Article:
4 Drones Great for Recreation and Photography

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4 Drones Great for Recreation and Photography

Drones, also known as unmanned aerial vehicles (UAV) or remotely piloted aircraft (RPA), fly either autonomously via programmed GPS coordinates or remotely via radio control. Although they draw inspiration from military surveillance tools, drones have filtered into the consumer world, where remote control hobbyists and aerial photographers have embraced the multi-rotor machines.

 

Which Drones to Fly

Both beginning and experienced pilots prefer models that are lifted and propelled by more than two rotor blades since they allow for easier flight control and depend on simpler rotor mechanics. The most popular drones for recreation, photo, and video use are quadcopters, hexacopters, and octocopters, although drone choice ultimately depends on your budget and intended use. For simple backyard fun, go small. For mounting bigger cameras or for greater flight time, bigger is the way to go. Below are a few of the noteworthy contenders vying for a piece of the drone/UAV/RPA market. Look for these models at retail stores and online on sites such as eBay.

Blade Nano QX RTF

Beginner pilots or those needing to buff their skills would do well to start with a less expensive trainer drone, such as this palm-sized, ready-to-fly quadcopter. Known for its easy set-up and its ability to endure multiple crashes, it will fly for about 10 minutes on a charge. Small enough to fly indoors and tough enough to withstand a reasonable amount of wind and rain, the Nano QX RTF with SAFE technology features flight control software that stabilizes the drone in a hover if the pilot gets in trouble. The main rotor diameter measures 50 millimetres and the full quadcopter measures 140 millimetres long with a gross weight of just 16.5 grams.

DJI Phantom 2 Vision+

This high-performance drone sets the standard within the industry and is recognised as the model to which backyard hobbyists and aerial photographers/videographers aspire once they've earned their wings with a trainer drone. It's easy to control and has excellent battery life, range, and safety features. Plus, it offers value for its higher price tag, with advanced features, such as its exclusive three-axis gimbal and 1080p camera. An onboard GPS and "position hold" setting enable the unit to know exactly where it is, giving it the power to stabilise itself against moderate winds. The Phantom 2 Vision+ requires an iOS or Android smartphone or tablet, as well as the free DJI Vision app, which lets users control and view real-time video through a mobile device. This drone's gross weight is 1,242 grams, and its diagonal motor-motor distance is 350 millimetres.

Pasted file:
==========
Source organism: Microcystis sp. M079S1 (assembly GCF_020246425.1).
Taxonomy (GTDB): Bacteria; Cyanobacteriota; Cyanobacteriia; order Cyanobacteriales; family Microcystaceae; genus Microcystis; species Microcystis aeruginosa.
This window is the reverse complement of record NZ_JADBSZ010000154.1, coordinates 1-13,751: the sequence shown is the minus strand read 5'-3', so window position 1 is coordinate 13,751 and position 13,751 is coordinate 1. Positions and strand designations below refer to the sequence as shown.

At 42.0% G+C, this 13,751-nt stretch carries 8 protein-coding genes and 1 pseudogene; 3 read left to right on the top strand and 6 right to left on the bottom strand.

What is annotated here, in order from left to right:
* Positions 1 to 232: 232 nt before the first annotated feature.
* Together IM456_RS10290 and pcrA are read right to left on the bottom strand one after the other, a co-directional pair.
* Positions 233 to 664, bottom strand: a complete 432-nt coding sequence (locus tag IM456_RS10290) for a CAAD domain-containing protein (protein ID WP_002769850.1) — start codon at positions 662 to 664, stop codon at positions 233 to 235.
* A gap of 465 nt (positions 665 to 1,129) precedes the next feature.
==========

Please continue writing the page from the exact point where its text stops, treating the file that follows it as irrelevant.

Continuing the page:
Hubsan X4 H107C

This affordable unit is another great option for those seeking a drone with which to hone their skills. The mini quadcopter includes a dedicated remote control and a standard definition, 720x480 resolution, 25-frame-per-second camera that records video on a micro SD card. Four-channel operation and 6-axis flight control with adjustable gyro sensitivity promotes stable flight. That said, wobbly landings and crashes happen in the radio control copter world. Consider buying the Crash Pack, which includes an extra battery, rotors, and shell. The Hubsan X4's main rotor diameter measures 55 millimetres, and the full quadcopter measures 8x8x2.5 centimetres with a gross weight of 520 grams.

Parrot AR Drone 2.0

This Wi-Fi-enabled, smartphone- and tablet-controlled quadcopter comes ready to fly via the free AR Drone app for iOS and Android devices. Its 720p HD camera captures 30 frames per second, while its lightweight and sturdy carbon fibre and foam frame helps it withstand multiple crashes. In fact, the AR 2.0 comes with two shells--one for indoor use and a lighter more aerodynamic version for outdoors. It will fly about 12 minutes on a full charge via the included AC adapter. The indoor hull weighs 420 grams and measures 517x517 millimetres. The outdoor hull weighs 380 grams and measures 451x451 millimetres.

 

How to Fly Your Drone Legally

In Australia, drones can't fly over populated areas, such as beaches, other people's backyards, or sporting events, or within 30 metres of people, buildings, vehicles, or boats. Also, flying with the ability to see what the drone's camera is filming, known as First Person View (FPV), requires an Advanced Amateur Radio Licence. Drones must fly only during daylight, in good weather, and in Visual-Line-of-Sight. Read Civil Aviation Safety Authority regulations before operating a drone, then get ready to take flight.

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